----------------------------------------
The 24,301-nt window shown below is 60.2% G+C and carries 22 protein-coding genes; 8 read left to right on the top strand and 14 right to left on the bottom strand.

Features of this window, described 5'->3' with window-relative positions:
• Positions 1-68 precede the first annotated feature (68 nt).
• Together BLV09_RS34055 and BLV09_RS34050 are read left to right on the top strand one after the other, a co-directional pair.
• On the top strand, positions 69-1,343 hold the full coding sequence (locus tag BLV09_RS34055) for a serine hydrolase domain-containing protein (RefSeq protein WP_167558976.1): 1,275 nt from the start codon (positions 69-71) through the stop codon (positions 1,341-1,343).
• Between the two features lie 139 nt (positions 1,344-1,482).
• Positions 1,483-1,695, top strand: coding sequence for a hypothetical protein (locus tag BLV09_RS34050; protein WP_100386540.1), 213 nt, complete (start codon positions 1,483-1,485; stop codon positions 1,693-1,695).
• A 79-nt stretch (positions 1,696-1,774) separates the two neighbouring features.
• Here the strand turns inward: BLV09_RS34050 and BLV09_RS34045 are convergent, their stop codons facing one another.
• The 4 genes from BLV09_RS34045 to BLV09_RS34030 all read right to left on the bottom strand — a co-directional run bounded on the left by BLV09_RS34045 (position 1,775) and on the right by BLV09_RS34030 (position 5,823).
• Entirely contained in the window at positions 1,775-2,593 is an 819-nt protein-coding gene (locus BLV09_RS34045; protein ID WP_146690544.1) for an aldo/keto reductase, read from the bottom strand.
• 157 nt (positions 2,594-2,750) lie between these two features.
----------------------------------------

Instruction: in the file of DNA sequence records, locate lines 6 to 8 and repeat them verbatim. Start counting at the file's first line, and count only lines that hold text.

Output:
• Between the two features lie 139 nt (positions 1,344-1,482).
• Positions 1,483-1,695, top strand: coding sequence for a hypothetical protein (locus tag BLV09_RS34050; protein WP_100386540.1), 213 nt, complete (start codon positions 1,483-1,485; stop codon positions 1,693-1,695).
• A 79-nt stretch (positions 1,696-1,774) separates the two neighbouring features.